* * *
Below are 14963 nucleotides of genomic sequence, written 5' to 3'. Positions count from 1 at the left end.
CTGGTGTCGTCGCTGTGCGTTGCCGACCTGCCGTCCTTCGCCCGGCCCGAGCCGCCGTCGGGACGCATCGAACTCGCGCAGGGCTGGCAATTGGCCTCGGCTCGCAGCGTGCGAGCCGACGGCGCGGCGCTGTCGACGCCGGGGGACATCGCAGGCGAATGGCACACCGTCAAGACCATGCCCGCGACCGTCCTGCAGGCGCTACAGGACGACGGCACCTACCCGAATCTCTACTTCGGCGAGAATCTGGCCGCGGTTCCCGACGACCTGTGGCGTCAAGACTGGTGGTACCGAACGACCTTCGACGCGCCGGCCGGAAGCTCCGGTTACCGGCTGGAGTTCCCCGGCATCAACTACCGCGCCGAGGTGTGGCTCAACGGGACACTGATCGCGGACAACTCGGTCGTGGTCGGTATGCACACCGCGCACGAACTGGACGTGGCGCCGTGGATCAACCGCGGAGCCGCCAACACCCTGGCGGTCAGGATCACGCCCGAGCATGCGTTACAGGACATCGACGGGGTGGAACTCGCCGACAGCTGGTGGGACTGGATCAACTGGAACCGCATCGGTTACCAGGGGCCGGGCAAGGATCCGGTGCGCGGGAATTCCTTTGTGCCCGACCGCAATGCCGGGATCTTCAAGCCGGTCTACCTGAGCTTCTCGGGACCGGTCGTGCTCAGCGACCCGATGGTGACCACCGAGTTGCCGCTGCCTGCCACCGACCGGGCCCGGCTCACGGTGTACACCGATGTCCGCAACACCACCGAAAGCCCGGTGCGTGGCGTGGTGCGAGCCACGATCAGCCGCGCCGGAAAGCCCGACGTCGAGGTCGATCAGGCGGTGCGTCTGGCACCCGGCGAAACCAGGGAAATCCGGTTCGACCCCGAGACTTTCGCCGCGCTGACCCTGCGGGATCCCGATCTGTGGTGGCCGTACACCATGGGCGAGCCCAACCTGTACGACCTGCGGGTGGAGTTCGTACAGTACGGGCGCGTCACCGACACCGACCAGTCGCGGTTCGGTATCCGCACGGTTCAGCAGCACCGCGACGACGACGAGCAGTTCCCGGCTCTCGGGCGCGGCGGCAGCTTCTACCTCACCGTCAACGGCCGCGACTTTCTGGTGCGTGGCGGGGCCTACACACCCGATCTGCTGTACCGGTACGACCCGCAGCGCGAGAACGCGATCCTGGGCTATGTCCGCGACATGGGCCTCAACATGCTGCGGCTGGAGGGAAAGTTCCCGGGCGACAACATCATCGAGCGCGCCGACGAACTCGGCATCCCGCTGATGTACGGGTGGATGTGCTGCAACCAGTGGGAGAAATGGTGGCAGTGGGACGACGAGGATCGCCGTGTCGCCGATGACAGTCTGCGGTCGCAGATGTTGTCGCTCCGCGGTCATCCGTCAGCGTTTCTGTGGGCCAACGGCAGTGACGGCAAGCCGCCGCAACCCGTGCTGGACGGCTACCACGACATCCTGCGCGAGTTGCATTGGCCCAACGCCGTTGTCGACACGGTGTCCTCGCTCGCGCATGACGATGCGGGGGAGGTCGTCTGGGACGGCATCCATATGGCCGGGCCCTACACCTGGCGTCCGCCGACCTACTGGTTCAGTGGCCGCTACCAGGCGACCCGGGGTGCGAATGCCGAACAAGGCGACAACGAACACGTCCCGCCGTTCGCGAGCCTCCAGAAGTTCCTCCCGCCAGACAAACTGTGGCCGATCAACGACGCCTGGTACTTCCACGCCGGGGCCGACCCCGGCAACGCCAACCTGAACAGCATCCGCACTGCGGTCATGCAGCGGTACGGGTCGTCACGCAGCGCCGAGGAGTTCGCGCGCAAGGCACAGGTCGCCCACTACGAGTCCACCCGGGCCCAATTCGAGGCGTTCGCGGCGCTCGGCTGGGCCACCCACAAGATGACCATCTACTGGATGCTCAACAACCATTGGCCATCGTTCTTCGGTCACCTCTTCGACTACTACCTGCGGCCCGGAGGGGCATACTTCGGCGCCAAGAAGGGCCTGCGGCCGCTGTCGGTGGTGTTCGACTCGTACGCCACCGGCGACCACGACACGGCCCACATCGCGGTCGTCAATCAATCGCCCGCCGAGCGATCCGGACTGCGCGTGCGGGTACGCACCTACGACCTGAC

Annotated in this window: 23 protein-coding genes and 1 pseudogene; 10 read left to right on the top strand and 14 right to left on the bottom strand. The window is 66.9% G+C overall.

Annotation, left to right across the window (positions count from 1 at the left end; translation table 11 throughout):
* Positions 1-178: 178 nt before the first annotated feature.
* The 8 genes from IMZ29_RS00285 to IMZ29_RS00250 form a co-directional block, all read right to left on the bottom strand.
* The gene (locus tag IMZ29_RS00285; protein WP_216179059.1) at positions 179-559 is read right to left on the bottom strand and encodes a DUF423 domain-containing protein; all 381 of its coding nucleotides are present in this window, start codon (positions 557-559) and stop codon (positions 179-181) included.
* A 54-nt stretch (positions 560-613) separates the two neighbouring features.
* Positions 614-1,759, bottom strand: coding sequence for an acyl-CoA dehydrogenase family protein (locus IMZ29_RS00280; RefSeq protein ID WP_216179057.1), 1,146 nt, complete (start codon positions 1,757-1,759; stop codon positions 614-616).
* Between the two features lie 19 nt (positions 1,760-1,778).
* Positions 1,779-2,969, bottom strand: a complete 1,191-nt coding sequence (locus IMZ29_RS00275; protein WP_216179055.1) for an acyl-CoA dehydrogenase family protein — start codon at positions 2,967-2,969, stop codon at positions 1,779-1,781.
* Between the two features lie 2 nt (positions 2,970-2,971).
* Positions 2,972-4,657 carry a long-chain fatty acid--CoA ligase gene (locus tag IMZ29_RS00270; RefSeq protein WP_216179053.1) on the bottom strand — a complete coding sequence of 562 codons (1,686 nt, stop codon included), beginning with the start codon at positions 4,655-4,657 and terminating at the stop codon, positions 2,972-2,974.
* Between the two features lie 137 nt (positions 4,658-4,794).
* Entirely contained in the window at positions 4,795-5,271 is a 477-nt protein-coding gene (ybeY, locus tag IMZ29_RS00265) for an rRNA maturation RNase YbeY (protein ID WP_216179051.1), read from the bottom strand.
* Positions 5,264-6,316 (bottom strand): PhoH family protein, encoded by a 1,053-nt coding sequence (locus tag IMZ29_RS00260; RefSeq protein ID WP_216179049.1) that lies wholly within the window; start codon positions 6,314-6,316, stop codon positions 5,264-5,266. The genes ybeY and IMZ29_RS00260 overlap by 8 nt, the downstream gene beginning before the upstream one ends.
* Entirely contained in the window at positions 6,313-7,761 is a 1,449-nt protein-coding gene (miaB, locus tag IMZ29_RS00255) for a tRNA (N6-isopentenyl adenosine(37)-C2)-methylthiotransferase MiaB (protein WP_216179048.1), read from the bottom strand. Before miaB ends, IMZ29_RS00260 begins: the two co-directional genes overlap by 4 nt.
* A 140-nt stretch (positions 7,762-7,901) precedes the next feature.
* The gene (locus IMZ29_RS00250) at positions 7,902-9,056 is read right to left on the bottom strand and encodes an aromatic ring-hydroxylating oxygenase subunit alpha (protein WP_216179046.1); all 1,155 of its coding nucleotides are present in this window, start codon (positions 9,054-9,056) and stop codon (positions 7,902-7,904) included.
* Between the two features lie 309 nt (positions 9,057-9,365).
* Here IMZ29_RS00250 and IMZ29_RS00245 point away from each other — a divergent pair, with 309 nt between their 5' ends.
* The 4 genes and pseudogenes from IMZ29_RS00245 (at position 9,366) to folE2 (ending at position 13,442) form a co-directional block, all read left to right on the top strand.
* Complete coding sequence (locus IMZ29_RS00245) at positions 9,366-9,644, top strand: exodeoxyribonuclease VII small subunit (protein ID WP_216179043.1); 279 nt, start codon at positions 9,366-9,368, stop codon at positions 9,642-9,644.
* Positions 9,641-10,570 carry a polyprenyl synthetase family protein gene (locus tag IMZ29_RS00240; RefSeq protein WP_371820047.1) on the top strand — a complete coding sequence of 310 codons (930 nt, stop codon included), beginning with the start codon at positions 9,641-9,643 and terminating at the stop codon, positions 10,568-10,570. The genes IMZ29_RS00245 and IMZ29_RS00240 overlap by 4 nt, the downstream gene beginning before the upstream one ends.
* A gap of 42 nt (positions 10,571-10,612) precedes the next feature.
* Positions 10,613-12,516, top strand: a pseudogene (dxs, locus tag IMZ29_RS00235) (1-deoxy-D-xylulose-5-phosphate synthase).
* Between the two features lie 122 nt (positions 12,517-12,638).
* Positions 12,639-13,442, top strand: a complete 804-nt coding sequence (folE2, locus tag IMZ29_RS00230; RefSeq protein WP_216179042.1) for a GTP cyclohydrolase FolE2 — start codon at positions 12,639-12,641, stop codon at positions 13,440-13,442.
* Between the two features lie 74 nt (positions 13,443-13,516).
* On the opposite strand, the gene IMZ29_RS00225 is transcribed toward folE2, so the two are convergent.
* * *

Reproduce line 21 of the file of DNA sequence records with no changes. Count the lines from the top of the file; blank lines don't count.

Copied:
* Here IMZ29_RS00250 and IMZ29_RS00245 point away from each other — a divergent pair, with 309 nt between their 5' ends.